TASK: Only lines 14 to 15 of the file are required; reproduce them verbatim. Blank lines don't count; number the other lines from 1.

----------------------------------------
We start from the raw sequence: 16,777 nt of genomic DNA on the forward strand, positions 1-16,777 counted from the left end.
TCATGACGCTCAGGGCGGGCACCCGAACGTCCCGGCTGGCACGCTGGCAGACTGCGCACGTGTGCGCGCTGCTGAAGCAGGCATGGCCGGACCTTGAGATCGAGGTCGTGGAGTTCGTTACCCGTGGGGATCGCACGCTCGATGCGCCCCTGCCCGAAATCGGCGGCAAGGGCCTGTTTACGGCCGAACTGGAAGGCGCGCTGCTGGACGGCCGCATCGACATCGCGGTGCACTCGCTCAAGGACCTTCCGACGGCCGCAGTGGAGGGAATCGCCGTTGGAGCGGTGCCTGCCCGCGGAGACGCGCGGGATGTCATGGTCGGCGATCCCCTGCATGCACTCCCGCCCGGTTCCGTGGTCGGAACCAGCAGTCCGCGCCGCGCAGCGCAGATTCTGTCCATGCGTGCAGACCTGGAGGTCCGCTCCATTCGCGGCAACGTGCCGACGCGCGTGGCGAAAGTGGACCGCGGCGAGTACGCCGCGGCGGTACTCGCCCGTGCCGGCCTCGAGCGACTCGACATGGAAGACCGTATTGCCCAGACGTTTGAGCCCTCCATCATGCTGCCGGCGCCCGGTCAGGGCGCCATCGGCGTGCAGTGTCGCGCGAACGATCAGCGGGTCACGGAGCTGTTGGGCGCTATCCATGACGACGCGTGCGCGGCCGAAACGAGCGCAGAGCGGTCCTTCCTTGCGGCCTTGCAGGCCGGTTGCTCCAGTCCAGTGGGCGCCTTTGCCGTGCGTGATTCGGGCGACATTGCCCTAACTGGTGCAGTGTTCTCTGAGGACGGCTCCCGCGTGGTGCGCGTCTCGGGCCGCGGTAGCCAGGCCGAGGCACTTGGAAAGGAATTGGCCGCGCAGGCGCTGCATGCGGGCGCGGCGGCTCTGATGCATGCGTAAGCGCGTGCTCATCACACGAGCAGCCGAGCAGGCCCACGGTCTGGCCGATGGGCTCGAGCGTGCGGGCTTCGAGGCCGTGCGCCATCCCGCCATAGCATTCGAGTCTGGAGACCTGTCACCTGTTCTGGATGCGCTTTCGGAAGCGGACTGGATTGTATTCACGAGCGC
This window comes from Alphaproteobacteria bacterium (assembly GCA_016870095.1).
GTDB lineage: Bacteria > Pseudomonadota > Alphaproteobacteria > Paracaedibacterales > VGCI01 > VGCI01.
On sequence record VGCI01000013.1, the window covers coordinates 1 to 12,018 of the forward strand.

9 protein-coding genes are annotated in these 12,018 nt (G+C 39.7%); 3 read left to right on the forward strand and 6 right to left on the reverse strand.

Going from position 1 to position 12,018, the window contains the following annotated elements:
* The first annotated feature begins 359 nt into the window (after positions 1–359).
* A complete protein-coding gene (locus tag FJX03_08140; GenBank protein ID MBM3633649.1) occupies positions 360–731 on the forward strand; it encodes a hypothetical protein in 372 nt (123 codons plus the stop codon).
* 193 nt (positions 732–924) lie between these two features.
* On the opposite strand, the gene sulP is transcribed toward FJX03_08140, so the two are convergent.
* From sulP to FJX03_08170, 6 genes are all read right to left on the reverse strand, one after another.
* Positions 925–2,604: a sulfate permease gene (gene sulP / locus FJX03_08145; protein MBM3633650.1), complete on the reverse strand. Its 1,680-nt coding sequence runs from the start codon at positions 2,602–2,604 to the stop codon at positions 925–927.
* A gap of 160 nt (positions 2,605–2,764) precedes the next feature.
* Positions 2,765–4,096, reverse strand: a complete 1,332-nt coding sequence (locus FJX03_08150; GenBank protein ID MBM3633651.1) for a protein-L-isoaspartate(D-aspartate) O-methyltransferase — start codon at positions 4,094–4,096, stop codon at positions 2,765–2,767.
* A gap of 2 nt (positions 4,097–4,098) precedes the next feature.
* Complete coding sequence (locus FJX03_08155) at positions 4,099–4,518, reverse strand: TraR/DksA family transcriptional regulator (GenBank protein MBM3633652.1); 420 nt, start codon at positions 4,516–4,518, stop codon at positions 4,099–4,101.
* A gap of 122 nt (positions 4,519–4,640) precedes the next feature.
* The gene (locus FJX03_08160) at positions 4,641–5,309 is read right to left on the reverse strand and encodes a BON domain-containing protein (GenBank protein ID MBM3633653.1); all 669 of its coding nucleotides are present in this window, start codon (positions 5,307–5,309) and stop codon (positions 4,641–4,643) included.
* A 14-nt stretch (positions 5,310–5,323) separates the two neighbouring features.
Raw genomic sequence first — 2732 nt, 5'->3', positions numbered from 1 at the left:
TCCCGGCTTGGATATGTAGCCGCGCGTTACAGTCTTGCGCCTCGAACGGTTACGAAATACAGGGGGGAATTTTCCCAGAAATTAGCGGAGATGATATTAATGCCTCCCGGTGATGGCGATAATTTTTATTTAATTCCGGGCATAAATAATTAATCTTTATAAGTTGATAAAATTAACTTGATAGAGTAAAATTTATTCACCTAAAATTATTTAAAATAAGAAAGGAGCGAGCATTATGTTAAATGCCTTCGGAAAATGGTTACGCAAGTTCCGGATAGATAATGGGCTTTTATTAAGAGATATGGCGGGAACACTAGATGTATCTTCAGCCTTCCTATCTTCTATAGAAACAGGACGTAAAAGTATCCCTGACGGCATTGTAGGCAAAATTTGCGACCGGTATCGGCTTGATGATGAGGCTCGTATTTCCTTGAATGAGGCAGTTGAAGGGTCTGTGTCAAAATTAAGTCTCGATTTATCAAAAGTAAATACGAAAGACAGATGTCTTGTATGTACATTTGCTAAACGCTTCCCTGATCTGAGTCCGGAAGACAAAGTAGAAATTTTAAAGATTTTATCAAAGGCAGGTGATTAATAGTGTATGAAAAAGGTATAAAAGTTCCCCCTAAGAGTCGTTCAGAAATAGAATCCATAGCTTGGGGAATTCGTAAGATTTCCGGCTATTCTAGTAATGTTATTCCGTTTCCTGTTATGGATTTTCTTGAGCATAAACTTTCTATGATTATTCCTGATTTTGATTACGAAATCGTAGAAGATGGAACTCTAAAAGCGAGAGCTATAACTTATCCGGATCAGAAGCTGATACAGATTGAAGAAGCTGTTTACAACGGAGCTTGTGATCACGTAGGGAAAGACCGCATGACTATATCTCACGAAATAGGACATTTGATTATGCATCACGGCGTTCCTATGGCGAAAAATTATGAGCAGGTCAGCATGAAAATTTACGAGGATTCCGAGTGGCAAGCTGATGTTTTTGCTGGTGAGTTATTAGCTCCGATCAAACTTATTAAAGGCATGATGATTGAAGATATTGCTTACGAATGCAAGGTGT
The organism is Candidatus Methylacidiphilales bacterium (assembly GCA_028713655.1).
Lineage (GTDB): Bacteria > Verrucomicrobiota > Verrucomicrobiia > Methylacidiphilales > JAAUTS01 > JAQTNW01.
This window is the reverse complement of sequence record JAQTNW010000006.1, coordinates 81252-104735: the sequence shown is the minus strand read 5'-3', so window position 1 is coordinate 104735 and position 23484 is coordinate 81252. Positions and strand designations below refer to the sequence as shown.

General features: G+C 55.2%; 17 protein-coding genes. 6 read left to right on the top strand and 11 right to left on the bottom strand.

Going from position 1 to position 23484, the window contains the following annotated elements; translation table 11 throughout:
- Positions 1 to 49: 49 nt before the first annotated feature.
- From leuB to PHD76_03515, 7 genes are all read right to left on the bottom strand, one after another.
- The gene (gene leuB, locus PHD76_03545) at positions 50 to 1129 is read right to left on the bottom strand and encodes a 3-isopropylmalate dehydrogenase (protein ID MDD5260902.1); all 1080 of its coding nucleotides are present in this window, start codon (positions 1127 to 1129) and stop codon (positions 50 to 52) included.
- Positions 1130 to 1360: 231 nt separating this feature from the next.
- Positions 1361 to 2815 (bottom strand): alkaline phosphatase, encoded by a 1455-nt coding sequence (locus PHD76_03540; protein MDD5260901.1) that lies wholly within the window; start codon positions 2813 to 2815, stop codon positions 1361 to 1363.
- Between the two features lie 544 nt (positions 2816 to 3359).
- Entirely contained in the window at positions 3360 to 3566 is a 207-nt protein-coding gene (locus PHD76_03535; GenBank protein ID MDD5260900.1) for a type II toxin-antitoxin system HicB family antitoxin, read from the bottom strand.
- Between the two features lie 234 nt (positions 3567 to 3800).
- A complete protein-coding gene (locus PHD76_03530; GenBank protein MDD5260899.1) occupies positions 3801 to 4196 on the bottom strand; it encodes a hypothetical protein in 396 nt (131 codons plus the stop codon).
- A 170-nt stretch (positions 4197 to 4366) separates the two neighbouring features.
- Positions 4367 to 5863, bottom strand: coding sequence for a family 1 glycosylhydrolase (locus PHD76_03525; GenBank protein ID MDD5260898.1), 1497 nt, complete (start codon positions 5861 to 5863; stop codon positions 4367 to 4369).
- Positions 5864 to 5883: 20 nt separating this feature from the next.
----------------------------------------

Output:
* A gap of 160 nt (positions 2,605–2,764) precedes the next feature.
* Positions 2,765–4,096, reverse strand: a complete 1,332-nt coding sequence (locus FJX03_08150; GenBank protein ID MBM3633651.1) for a protein-L-isoaspartate(D-aspartate) O-methyltransferase — start codon at positions 4,094–4,096, stop codon at positions 2,765–2,767.